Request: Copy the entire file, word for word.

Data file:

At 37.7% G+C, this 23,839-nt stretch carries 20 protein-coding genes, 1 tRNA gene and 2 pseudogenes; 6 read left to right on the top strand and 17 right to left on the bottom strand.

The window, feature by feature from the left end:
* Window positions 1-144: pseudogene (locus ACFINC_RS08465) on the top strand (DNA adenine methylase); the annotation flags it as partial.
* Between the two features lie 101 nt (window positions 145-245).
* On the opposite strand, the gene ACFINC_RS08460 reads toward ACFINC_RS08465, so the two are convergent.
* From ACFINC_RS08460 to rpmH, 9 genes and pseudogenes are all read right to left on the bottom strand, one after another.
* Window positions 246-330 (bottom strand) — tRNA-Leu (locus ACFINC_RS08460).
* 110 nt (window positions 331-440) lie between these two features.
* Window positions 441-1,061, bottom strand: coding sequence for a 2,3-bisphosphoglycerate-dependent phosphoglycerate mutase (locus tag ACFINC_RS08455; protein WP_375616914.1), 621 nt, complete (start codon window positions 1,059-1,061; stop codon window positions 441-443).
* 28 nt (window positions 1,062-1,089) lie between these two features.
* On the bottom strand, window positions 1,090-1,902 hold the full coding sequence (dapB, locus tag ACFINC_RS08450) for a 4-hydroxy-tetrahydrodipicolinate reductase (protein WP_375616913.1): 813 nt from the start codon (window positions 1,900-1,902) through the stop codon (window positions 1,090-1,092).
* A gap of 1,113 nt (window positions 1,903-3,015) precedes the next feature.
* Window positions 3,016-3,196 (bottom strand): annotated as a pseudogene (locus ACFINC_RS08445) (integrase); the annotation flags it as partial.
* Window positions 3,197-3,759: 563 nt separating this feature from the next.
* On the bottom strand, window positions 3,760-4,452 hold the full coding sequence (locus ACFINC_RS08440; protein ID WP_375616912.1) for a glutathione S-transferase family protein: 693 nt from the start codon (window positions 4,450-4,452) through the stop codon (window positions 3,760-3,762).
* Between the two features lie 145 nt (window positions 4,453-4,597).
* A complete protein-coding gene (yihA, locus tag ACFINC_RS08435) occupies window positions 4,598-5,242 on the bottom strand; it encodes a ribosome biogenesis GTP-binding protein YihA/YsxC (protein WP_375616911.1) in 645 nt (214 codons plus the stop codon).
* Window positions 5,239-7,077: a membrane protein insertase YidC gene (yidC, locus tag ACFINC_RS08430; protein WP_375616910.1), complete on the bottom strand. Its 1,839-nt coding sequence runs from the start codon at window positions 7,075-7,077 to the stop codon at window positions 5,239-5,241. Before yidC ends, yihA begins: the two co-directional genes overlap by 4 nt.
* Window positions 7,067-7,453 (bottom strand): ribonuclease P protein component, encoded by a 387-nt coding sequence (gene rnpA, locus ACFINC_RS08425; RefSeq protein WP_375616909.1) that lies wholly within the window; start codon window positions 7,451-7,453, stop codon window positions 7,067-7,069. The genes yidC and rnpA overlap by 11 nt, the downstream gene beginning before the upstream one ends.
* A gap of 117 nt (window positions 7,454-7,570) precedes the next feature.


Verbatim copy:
At 37.7% G+C, this 23,839-nt stretch carries 20 protein-coding genes, 1 tRNA gene and 2 pseudogenes; 6 read left to right on the top strand and 17 right to left on the bottom strand.

The window, feature by feature from the left end:
* Window positions 1-144: pseudogene (locus ACFINC_RS08465) on the top strand (DNA adenine methylase); the annotation flags it as partial.
* Between the two features lie 101 nt (window positions 145-245).
* On the opposite strand, the gene ACFINC_RS08460 reads toward ACFINC_RS08465, so the two are convergent.
* From ACFINC_RS08460 to rpmH, 9 genes and pseudogenes are all read right to left on the bottom strand, one after another.
* Window positions 246-330 (bottom strand) — tRNA-Leu (locus ACFINC_RS08460).
* 110 nt (window positions 331-440) lie between these two features.
* Window positions 441-1,061, bottom strand: coding sequence for a 2,3-bisphosphoglycerate-dependent phosphoglycerate mutase (locus tag ACFINC_RS08455; protein WP_375616914.1), 621 nt, complete (start codon window positions 1,059-1,061; stop codon window positions 441-443).
* 28 nt (window positions 1,062-1,089) lie between these two features.
* On the bottom strand, window positions 1,090-1,902 hold the full coding sequence (dapB, locus tag ACFINC_RS08450) for a 4-hydroxy-tetrahydrodipicolinate reductase (protein WP_375616913.1): 813 nt from the start codon (window positions 1,900-1,902) through the stop codon (window positions 1,090-1,092).
* A gap of 1,113 nt (window positions 1,903-3,015) precedes the next feature.
* Window positions 3,016-3,196 (bottom strand): annotated as a pseudogene (locus ACFINC_RS08445) (integrase); the annotation flags it as partial.
* Window positions 3,197-3,759: 563 nt separating this feature from the next.
* On the bottom strand, window positions 3,760-4,452 hold the full coding sequence (locus ACFINC_RS08440; protein ID WP_375616912.1) for a glutathione S-transferase family protein: 693 nt from the start codon (window positions 4,450-4,452) through the stop codon (window positions 3,760-3,762).
* Between the two features lie 145 nt (window positions 4,453-4,597).
* A complete protein-coding gene (yihA, locus tag ACFINC_RS08435) occupies window positions 4,598-5,242 on the bottom strand; it encodes a ribosome biogenesis GTP-binding protein YihA/YsxC (protein WP_375616911.1) in 645 nt (214 codons plus the stop codon).
* Window positions 5,239-7,077: a membrane protein insertase YidC gene (yidC, locus tag ACFINC_RS08430; protein WP_375616910.1), complete on the bottom strand. Its 1,839-nt coding sequence runs from the start codon at window positions 7,075-7,077 to the stop codon at window positions 5,239-5,241. Before yidC ends, yihA begins: the two co-directional genes overlap by 4 nt.
* Window positions 7,067-7,453 (bottom strand): ribonuclease P protein component, encoded by a 387-nt coding sequence (gene rnpA, locus ACFINC_RS08425; RefSeq protein WP_375616909.1) that lies wholly within the window; start codon window positions 7,451-7,453, stop codon window positions 7,067-7,069. The genes yidC and rnpA overlap by 11 nt, the downstream gene beginning before the upstream one ends.
* A gap of 117 nt (window positions 7,454-7,570) precedes the next feature.